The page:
Sea levels are rising - but why?

Posted on Saturday, Jul 09 2005 @ 06:54 CEST by Thomas De Maesschalck
NASA has been monitoring and measuring world's sea levels for some years and found out that in the 20th Century sea level rise was about two millimeters per year. They claim that only a quarter of this was due to expansion caused by warming of the oceans.
"We've found that the largest likely factor for sea level rise is changes in the amount of ice that covers Earth. Three-fourths of the planet's freshwater is stored in glaciers and ice sheets, or about 220 feet of sea level," said Dr. Eric Rignot, Principal Scientist for the Radar Science and Engineering Section at NASA's Jet Propulsion Laboratory.


The latest sea level research found that from 1993-2005 sea levels rose with an average of three millimeters a year. Read more about the sea level research at Physorg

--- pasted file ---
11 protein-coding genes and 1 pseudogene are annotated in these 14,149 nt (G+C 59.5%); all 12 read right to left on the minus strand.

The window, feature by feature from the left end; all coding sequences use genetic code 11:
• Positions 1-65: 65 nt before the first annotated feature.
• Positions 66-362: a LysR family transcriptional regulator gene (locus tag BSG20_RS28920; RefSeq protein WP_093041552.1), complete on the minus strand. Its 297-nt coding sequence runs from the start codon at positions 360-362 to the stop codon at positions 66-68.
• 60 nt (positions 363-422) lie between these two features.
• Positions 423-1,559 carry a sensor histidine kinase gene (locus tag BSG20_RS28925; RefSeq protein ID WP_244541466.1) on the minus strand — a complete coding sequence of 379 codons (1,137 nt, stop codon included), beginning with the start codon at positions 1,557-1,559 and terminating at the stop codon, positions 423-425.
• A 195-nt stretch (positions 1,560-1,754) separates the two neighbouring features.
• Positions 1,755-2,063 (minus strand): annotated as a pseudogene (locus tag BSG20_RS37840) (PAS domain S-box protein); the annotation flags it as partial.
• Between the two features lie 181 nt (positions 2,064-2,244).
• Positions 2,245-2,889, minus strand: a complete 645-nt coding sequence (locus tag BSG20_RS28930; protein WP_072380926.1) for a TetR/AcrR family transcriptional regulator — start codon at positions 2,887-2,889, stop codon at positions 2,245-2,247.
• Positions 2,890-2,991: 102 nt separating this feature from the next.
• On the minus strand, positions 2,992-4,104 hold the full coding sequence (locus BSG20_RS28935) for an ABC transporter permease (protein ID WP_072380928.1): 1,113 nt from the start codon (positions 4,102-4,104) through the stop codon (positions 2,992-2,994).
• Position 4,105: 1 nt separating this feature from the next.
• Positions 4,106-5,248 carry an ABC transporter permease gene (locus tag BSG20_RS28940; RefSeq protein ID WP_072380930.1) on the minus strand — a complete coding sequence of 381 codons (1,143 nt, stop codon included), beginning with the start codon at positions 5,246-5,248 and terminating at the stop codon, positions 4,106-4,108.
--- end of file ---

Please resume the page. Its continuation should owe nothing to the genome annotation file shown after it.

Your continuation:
About the Author

Thomas De Maesschalck

Thomas has been messing with computer since early childhood and firmly believes the Internet is the best thing since sliced bread. Enjoys playing with new tech, is fascinated by science, and passionate about financial markets. When not behind a computer, he can be found with running shoes on or lifting heavy weights in the weight room.



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